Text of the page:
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How to Prevent Sexual Harassment

25 Jul

Sexual harassment is defined by law as any unwelcome or undesired sexual advance or action resulting in an uncomfortable environment. While this can happen in private lives, it is more often associated with workplace environments, since individuals are unable to remove themselves from the situation. Sexual harassment is prohibited from the workplace and each of the 50 states have anti-harassment laws in place.


In the workplace

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    Sexual harassment policies

    • Employees should be aware of the company’s anti-sexual harassment stance. They should also be given examples of sexual harassment so they understand the nature of the policy.
    • Explain that such actions will not be tolerated, nor will retaliation against a person who has complained about such harassment.
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    Organize lessons

    • Hold annual seminars to review sexual harassment policies. Explain what constitutes such harassment and what will be done if sexual harassment is alleged.
    • Make these meetings are mandatory so everyone in the company is able to understand sexual harassment policies and consequences.
    • Training supervisors is especially important. In many instances, these individuals will be the first line of sexual harassment protection. They should be skilled in how to handle cases of alleged harassment.
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    Keep an eye on the workplace

    • Ask employees if they have any concerns. Make sure nothing that can be interpreted as sexual harassment has been seen or heard.
    • Take appropriate action if sexual harassment is suspected or experienced.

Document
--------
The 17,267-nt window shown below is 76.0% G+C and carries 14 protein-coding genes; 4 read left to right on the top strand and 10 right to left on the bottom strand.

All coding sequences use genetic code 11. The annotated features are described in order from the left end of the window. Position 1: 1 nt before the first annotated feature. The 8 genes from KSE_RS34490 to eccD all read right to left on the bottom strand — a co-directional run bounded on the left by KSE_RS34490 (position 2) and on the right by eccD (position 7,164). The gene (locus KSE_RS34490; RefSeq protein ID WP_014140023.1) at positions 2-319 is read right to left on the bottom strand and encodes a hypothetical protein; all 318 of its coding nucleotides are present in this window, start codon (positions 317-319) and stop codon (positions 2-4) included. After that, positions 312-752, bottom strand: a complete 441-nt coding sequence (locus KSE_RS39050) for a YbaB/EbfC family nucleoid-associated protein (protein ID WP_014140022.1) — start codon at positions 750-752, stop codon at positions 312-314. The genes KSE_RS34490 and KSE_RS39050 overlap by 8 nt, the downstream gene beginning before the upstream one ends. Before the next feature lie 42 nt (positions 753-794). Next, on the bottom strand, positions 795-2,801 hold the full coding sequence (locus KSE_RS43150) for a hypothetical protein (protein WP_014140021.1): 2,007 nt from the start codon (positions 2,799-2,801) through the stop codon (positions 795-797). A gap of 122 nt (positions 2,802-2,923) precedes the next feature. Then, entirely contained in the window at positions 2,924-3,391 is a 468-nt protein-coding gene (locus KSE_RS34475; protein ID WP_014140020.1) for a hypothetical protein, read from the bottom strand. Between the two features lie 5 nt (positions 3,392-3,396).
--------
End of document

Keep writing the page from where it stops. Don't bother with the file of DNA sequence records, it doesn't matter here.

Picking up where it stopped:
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    Create an anti-sexual harassment environment

    • Handle allegations of sexual harassment with tact and respect. The investigation should always be handled professionally and no complaints should be brushed off.
    • Employers can actually be prosecuted for failing to investigate harassment and taking appropriate action. Make sure that employees can feel safe and comfortable when they are working.
    In private lives
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    Act confidently

    • Weak individuals are often targeted as victims. By acting and speaking in strong ways, individuals take themselves out of many situations where harassment may occur.
    • Let others know sexual harassment will not be tolerated. If a person makes a lewd comment, ask them not to. Keep your position on the matter clear.
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    Dress and act modestly

    • It is important to understand that some people put themselves, unknowingly, in questionable situations. They may be interpreted as welcoming such advances by dressing or acting inappropriately.
    • It is never the victim’s fault if sexual harassment occurs, but it is important to distance yourself as much as possible from situations where such actions can take place.
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    Keep appropriate company

    • Do not maintain relationships with individuals around whom you are uncomfortable. Distance yourself from individuals who seem to be preoccupied with thoughts, words and actions of a sexual nature.
    • Find friends that can be trusted and appreciated. Have things in common, such as senses of humor and jobs.



Laws Related to EVE TEASING in Bangladesh

13 Jul

Eve Teasing is a common phenomenon in Bangladesh. Every other day, women come across some sort of eve teasing incidents that leave a deep psychological scar on them. This is a pathetic state of affairs faced by women of different age. The effect of eve teasing in women`s life is very painful. We are observing this cruel fact every day in our society; every single daily newspaper must have this news almost every day. This is well known to all of us but the question is how much we know about the laws related to eve teasing? The answer is very little. So in this write up, only the laws related to eve teasing have been mentioned.